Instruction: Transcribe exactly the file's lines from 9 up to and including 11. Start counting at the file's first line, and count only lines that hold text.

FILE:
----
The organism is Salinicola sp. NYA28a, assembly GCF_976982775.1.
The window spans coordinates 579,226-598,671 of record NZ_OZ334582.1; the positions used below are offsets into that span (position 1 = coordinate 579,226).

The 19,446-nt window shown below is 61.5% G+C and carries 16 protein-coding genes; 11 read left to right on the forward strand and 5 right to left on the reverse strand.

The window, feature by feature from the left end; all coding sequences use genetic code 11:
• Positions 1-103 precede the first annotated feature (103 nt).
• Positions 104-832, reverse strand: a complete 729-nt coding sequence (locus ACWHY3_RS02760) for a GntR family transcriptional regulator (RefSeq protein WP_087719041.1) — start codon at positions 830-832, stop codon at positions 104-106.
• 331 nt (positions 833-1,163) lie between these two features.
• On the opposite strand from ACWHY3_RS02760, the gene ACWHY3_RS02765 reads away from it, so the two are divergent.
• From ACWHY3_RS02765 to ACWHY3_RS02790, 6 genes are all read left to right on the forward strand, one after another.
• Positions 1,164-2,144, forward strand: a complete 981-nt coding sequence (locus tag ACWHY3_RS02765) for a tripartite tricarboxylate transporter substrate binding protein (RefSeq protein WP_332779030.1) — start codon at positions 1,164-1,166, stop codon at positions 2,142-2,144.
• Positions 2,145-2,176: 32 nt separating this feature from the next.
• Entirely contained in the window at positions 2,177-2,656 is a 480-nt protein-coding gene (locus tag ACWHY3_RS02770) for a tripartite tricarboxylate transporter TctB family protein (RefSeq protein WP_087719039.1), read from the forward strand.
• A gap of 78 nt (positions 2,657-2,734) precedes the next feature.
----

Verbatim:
• From ACWHY3_RS02765 to ACWHY3_RS02790, 6 genes are all read left to right on the forward strand, one after another.
• Positions 1,164-2,144, forward strand: a complete 981-nt coding sequence (locus tag ACWHY3_RS02765) for a tripartite tricarboxylate transporter substrate binding protein (RefSeq protein WP_332779030.1) — start codon at positions 1,164-1,166, stop codon at positions 2,142-2,144.
• Positions 2,145-2,176: 32 nt separating this feature from the next.